• Thanks for identifying the rock formation in the image, Anji. I knew it was near the Moor, but did not know its name.
      I thought of both you and my friend Jayne Smith when I decided to do this piece. I am adding different songs to the blog (starting with Auld Lang Syne at New Year’s Eve) just to show how they are also part of history.

  4. Anji says:

    I was actually working about four miles from Ilkley today but didn’t have a chance to go and take a look at the Moor. The weather was a little……well, inclement would be a polite way of putting it! A hat would definitely have been essential. There was wind, so it was cold. Because of the wind the rain that was falling was also blowing sideways. That’s Yorkshire for you in the winter. The bonus is that it wasn’t snowing. On my drive home, there was more rain and also thick fog, especially as I was driving over the wonderfully named Blubberhouses Moor. Yes, we Brits can talk forever about the weather!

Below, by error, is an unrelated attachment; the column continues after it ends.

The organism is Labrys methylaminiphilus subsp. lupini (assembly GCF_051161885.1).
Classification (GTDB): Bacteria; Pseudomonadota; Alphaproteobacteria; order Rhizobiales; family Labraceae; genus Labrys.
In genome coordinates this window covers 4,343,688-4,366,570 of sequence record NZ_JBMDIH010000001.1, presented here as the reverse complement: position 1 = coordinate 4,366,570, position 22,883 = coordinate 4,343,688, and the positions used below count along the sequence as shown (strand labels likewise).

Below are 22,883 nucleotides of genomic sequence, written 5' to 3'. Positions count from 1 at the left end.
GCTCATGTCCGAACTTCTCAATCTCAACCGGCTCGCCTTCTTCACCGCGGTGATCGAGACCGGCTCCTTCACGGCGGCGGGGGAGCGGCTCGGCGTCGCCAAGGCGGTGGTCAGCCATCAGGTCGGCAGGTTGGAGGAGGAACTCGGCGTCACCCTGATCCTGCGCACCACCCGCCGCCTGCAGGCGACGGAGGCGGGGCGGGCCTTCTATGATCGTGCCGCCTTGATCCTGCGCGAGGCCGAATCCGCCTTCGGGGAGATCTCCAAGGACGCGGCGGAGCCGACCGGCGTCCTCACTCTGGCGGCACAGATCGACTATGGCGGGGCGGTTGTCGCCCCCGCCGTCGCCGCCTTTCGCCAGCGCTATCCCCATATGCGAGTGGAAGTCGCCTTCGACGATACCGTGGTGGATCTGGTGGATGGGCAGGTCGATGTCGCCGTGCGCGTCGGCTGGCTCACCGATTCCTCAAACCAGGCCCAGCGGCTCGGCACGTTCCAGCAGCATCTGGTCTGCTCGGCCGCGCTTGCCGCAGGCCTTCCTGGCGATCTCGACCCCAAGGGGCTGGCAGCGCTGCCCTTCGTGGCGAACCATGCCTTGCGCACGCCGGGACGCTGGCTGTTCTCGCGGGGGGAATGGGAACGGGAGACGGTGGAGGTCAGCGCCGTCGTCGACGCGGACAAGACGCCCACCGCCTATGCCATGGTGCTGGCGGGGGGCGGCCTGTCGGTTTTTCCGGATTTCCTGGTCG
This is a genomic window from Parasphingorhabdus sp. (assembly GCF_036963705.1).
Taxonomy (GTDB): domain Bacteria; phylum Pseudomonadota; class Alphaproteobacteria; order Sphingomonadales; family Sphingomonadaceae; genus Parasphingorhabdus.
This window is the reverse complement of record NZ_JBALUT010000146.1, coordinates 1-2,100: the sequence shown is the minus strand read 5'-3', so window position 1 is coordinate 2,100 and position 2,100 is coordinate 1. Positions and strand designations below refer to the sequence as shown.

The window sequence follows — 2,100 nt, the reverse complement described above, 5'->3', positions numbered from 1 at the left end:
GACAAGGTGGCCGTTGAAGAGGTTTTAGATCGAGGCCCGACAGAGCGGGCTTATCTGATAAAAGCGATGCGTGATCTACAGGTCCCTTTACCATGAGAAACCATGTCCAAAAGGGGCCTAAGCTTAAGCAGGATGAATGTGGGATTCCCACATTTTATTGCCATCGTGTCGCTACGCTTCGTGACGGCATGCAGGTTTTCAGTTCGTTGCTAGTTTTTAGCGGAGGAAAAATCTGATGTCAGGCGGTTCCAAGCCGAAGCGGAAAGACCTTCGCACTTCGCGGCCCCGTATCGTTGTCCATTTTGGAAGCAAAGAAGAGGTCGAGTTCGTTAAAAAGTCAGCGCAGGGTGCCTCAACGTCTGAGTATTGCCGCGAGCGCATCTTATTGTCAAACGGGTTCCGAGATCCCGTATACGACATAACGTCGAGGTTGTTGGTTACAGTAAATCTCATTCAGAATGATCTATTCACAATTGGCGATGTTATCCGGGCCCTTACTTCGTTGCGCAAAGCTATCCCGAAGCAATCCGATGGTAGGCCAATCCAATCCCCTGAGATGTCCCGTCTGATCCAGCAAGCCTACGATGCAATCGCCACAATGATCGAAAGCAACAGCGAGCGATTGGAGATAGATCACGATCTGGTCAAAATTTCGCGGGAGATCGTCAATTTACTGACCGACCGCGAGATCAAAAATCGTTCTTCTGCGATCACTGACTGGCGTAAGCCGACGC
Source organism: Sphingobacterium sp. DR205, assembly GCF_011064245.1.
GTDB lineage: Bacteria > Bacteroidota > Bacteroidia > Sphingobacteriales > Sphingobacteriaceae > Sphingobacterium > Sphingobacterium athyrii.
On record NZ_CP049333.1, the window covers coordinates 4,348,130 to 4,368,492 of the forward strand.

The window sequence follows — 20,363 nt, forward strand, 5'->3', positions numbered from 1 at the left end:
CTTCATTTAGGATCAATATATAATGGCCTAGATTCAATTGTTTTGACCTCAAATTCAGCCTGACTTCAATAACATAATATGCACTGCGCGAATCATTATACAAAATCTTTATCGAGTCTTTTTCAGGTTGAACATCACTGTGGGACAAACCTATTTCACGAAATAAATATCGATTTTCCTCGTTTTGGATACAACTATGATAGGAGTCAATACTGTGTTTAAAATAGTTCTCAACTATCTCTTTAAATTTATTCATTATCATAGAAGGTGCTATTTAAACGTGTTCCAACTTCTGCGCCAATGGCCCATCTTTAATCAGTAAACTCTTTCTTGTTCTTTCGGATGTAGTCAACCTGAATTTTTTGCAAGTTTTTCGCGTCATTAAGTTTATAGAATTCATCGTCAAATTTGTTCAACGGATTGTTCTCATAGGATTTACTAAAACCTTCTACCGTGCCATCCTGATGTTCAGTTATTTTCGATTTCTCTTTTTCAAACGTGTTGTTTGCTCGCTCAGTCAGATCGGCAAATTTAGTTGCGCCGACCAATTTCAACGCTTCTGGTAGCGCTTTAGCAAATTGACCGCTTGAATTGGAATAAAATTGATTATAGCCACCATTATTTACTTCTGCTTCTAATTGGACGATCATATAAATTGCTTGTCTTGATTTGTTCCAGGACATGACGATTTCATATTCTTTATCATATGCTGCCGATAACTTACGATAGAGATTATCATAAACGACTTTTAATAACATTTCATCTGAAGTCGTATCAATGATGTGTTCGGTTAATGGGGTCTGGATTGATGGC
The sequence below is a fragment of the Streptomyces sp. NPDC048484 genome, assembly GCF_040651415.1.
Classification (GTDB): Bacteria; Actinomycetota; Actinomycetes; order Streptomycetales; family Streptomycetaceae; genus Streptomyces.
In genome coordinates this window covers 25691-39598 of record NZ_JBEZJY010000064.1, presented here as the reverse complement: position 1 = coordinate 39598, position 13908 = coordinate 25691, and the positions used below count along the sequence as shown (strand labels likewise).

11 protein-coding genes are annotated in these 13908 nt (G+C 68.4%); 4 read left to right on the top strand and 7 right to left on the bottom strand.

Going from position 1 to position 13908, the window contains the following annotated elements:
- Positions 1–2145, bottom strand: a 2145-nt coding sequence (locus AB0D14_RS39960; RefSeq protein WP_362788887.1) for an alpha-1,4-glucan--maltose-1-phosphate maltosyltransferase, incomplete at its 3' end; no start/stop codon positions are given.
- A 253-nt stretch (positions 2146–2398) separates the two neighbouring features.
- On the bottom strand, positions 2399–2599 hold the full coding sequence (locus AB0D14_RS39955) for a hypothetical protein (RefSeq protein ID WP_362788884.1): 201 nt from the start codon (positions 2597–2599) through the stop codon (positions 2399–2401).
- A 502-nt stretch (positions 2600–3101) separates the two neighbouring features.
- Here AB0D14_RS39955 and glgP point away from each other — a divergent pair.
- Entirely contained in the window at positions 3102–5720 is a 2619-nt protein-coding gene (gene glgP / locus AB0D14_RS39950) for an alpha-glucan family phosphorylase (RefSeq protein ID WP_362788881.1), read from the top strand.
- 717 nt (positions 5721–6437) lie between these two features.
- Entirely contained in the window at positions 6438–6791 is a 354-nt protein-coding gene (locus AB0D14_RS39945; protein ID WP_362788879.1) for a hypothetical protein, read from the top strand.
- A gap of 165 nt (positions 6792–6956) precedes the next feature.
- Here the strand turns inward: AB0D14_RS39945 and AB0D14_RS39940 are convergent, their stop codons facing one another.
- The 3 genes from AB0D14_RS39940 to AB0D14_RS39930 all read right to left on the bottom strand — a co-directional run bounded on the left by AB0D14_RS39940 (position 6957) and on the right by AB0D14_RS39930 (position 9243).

Leave a Reply

Fill in your details below or click an icon to log in:

WordPress.com Logo

You are commenting using your WordPress.com account. Log Out / Change )

Twitter picture

You are commenting using your Twitter account. Log Out / Change )

Facebook photo

You are commenting using your Facebook account. Log Out / Change )

Google+ photo

You are commenting using your Google+ account. Log Out / Change )

Connecting to %s